No matter how grown I might think I am, I am still my momma’s child. Otherwise, I would have already ended this call. Especially since I was taking it in Terrence’s kitchen watching him through the window, instead of lying outside wrapped in his arms while he waited for the coals to burn down. But since I am my momma’s child, I sat and listened as she tried to make me remember somebody named Sister Hattie.
“Sister Hattie is a little woman,” she said. “Sings alto in the choir.”
No need reminding Momma that I never made it to church until well after the choir finished their A and B selections. Momma could have been in the choir for all I knew.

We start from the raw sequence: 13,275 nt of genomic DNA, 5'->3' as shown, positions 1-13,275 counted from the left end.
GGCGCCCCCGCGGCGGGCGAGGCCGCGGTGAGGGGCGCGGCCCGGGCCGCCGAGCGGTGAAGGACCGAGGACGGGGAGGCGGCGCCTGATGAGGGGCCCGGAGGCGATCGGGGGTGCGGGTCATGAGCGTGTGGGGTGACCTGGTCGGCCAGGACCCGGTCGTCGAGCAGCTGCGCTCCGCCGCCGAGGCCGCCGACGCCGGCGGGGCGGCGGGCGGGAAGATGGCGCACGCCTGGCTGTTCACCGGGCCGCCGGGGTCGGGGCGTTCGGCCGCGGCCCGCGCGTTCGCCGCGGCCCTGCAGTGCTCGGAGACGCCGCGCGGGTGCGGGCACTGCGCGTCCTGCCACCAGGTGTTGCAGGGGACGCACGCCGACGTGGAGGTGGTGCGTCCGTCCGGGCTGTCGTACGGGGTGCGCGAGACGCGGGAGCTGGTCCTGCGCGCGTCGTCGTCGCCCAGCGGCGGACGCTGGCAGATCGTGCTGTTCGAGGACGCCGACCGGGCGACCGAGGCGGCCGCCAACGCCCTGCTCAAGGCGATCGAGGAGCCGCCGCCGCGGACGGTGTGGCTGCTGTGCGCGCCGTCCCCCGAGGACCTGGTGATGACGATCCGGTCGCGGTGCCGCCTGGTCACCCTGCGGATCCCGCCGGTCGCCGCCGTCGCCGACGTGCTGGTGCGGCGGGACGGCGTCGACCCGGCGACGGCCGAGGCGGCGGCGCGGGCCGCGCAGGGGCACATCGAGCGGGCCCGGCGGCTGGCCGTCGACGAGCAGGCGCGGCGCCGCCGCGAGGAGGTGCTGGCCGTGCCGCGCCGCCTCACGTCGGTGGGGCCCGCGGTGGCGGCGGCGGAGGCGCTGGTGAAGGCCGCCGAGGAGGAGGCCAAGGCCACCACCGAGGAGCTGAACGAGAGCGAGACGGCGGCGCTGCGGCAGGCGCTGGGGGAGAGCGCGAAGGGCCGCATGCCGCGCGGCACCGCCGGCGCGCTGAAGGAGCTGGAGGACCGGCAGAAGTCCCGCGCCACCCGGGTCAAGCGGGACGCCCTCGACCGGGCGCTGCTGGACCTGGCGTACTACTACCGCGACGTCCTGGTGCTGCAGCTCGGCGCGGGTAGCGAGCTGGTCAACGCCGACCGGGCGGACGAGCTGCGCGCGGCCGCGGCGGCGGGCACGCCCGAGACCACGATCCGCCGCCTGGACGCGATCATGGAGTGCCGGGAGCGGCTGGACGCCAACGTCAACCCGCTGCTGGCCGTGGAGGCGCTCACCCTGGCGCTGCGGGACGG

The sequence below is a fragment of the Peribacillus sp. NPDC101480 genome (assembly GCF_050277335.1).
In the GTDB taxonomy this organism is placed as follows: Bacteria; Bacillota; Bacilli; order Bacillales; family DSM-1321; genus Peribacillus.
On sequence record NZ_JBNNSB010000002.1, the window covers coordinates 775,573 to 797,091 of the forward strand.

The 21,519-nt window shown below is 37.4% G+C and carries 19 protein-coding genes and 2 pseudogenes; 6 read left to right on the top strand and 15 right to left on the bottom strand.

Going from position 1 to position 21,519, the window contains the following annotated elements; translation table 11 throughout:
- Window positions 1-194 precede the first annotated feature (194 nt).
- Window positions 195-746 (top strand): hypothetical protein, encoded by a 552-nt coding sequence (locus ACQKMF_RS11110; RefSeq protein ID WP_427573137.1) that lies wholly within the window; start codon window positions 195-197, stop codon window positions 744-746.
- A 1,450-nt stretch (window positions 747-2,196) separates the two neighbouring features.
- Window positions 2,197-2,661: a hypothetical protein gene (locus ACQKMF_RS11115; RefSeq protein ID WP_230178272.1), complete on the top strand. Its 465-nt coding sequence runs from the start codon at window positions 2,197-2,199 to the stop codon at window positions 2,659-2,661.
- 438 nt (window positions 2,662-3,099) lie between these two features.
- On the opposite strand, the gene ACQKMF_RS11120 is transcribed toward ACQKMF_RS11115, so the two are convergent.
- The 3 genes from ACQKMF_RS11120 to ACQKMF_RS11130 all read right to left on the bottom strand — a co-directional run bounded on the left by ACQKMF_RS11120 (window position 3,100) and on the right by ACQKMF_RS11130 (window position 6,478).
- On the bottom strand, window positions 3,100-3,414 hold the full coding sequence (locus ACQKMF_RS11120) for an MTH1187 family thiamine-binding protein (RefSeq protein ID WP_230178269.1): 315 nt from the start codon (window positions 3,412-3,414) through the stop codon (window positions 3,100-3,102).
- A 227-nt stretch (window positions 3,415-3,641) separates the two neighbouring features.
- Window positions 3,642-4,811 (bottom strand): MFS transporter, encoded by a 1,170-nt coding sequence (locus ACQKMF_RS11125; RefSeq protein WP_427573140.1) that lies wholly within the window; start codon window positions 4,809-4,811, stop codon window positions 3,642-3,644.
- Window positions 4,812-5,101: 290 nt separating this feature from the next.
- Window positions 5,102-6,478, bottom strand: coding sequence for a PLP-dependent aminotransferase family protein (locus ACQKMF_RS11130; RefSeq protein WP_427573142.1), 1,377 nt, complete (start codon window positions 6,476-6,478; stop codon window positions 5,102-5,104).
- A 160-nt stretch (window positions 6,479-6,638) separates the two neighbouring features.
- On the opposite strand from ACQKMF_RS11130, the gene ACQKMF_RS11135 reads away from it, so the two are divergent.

“I can’t place her. Listen, I have to—”
“She’s married to that blind man. Folks call him Blind Willie.”
In my desire to end this conversation, not prolong it, I decided against pointing out the political incorrectness of calling somebody Blind Willie. “Did he sing in the choir too?”
“Lord, give my child eyes that she might see.”
I could almost hear Momma’s eyes rolling through the phone.
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